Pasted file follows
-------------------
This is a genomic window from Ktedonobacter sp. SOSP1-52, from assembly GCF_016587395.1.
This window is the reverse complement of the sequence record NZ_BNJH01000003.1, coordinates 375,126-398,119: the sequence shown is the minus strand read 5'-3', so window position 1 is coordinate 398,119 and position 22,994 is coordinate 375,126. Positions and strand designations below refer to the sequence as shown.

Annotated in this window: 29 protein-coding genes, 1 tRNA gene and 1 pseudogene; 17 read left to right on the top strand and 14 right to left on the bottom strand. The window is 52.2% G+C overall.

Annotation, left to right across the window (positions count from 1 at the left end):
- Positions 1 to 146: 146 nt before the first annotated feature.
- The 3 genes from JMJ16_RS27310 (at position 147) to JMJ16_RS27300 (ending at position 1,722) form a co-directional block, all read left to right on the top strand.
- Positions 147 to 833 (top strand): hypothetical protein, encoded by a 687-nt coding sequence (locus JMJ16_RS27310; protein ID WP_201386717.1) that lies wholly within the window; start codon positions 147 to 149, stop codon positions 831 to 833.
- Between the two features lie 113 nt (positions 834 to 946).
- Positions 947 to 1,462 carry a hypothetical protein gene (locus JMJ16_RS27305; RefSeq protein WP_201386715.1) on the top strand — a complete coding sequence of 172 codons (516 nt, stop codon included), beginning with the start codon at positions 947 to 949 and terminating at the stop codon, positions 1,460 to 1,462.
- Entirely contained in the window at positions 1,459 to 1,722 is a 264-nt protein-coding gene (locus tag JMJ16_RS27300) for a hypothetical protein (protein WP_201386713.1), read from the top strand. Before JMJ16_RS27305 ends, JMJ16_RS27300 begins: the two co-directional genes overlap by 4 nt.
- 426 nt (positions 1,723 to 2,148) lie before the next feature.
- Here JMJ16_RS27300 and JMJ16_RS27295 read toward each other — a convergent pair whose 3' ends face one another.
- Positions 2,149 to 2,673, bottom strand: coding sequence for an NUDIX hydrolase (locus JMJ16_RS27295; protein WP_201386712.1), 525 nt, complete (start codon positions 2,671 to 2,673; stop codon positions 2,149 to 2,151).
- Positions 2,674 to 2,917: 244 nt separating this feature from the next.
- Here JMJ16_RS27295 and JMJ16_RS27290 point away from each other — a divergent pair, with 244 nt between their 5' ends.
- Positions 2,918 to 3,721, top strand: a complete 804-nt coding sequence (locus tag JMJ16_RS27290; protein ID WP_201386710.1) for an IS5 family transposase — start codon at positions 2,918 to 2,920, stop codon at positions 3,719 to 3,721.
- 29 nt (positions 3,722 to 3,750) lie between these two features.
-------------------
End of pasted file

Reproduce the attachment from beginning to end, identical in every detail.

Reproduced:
This is a genomic window from Ktedonobacter sp. SOSP1-52, from assembly GCF_016587395.1.
This window is the reverse complement of the sequence record NZ_BNJH01000003.1, coordinates 375,126-398,119: the sequence shown is the minus strand read 5'-3', so window position 1 is coordinate 398,119 and position 22,994 is coordinate 375,126. Positions and strand designations below refer to the sequence as shown.

Annotated in this window: 29 protein-coding genes, 1 tRNA gene and 1 pseudogene; 17 read left to right on the top strand and 14 right to left on the bottom strand. The window is 52.2% G+C overall.

Annotation, left to right across the window (positions count from 1 at the left end):
- Positions 1 to 146: 146 nt before the first annotated feature.
- The 3 genes from JMJ16_RS27310 (at position 147) to JMJ16_RS27300 (ending at position 1,722) form a co-directional block, all read left to right on the top strand.
- Positions 147 to 833 (top strand): hypothetical protein, encoded by a 687-nt coding sequence (locus JMJ16_RS27310; protein ID WP_201386717.1) that lies wholly within the window; start codon positions 147 to 149, stop codon positions 831 to 833.
- Between the two features lie 113 nt (positions 834 to 946).
- Positions 947 to 1,462 carry a hypothetical protein gene (locus JMJ16_RS27305; RefSeq protein WP_201386715.1) on the top strand — a complete coding sequence of 172 codons (516 nt, stop codon included), beginning with the start codon at positions 947 to 949 and terminating at the stop codon, positions 1,460 to 1,462.
- Entirely contained in the window at positions 1,459 to 1,722 is a 264-nt protein-coding gene (locus tag JMJ16_RS27300) for a hypothetical protein (protein WP_201386713.1), read from the top strand. Before JMJ16_RS27305 ends, JMJ16_RS27300 begins: the two co-directional genes overlap by 4 nt.
- 426 nt (positions 1,723 to 2,148) lie before the next feature.
- Here JMJ16_RS27300 and JMJ16_RS27295 read toward each other — a convergent pair whose 3' ends face one another.
- Positions 2,149 to 2,673, bottom strand: coding sequence for an NUDIX hydrolase (locus JMJ16_RS27295; protein WP_201386712.1), 525 nt, complete (start codon positions 2,671 to 2,673; stop codon positions 2,149 to 2,151).
- Positions 2,674 to 2,917: 244 nt separating this feature from the next.
- Here JMJ16_RS27295 and JMJ16_RS27290 point away from each other — a divergent pair, with 244 nt between their 5' ends.
- Positions 2,918 to 3,721, top strand: a complete 804-nt coding sequence (locus tag JMJ16_RS27290; protein ID WP_201386710.1) for an IS5 family transposase — start codon at positions 2,918 to 2,920, stop codon at positions 3,719 to 3,721.
- 29 nt (positions 3,722 to 3,750) lie between these two features.